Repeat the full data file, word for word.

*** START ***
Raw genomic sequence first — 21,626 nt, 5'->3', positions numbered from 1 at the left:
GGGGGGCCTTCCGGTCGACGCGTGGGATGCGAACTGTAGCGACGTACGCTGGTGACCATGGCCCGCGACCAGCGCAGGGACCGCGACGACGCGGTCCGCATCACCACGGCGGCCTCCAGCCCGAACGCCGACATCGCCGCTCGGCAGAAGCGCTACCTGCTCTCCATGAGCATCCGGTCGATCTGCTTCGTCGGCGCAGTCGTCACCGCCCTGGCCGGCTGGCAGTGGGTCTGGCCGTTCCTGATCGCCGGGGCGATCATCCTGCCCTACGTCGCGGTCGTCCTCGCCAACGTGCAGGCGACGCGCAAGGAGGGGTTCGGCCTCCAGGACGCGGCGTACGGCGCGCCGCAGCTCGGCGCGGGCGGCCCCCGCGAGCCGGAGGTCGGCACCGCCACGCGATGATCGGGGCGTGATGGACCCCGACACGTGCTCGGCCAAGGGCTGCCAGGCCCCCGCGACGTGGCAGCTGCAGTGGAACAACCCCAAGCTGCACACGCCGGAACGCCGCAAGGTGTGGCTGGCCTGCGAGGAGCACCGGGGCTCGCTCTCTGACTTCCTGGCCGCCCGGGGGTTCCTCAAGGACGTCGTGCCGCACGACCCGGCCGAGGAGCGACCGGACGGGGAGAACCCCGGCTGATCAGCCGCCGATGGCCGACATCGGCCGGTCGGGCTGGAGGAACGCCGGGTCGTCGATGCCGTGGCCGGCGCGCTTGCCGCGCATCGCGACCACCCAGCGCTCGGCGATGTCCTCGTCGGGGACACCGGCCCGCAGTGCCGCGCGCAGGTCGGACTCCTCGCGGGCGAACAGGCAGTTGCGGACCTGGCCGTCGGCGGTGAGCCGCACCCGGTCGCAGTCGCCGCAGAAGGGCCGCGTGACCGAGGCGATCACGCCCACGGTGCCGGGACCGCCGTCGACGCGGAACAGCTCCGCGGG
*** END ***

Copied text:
Raw genomic sequence first — 21,626 nt, 5'->3', positions numbered from 1 at the left:
GGGGGGCCTTCCGGTCGACGCGTGGGATGCGAACTGTAGCGACGTACGCTGGTGACCATGGCCCGCGACCAGCGCAGGGACCGCGACGACGCGGTCCGCATCACCACGGCGGCCTCCAGCCCGAACGCCGACATCGCCGCTCGGCAGAAGCGCTACCTGCTCTCCATGAGCATCCGGTCGATCTGCTTCGTCGGCGCAGTCGTCACCGCCCTGGCCGGCTGGCAGTGGGTCTGGCCGTTCCTGATCGCCGGGGCGATCATCCTGCCCTACGTCGCGGTCGTCCTCGCCAACGTGCAGGCGACGCGCAAGGAGGGGTTCGGCCTCCAGGACGCGGCGTACGGCGCGCCGCAGCTCGGCGCGGGCGGCCCCCGCGAGCCGGAGGTCGGCACCGCCACGCGATGATCGGGGCGTGATGGACCCCGACACGTGCTCGGCCAAGGGCTGCCAGGCCCCCGCGACGTGGCAGCTGCAGTGGAACAACCCCAAGCTGCACACGCCGGAACGCCGCAAGGTGTGGCTGGCCTGCGAGGAGCACCGGGGCTCGCTCTCTGACTTCCTGGCCGCCCGGGGGTTCCTCAAGGACGTCGTGCCGCACGACCCGGCCGAGGAGCGACCGGACGGGGAGAACCCCGGCTGATCAGCCGCCGATGGCCGACATCGGCCGGTCGGGCTGGAGGAACGCCGGGTCGTCGATGCCGTGGCCGGCGCGCTTGCCGCGCATCGCGACCACCCAGCGCTCGGCGATGTCCTCGTCGGGGACACCGGCCCGCAGTGCCGCGCGCAGGTCGGACTCCTCGCGGGCGAACAGGCAGTTGCGGACCTGGCCGTCGGCGGTGAGCCGCACCCGGTCGCAGTCGCCGCAGAAGGGCCGCGTGACCGAGGCGATCACGCCCACGGTGCCGGGACCGCCGTCGACGCGGAACAGCTCCGCGGG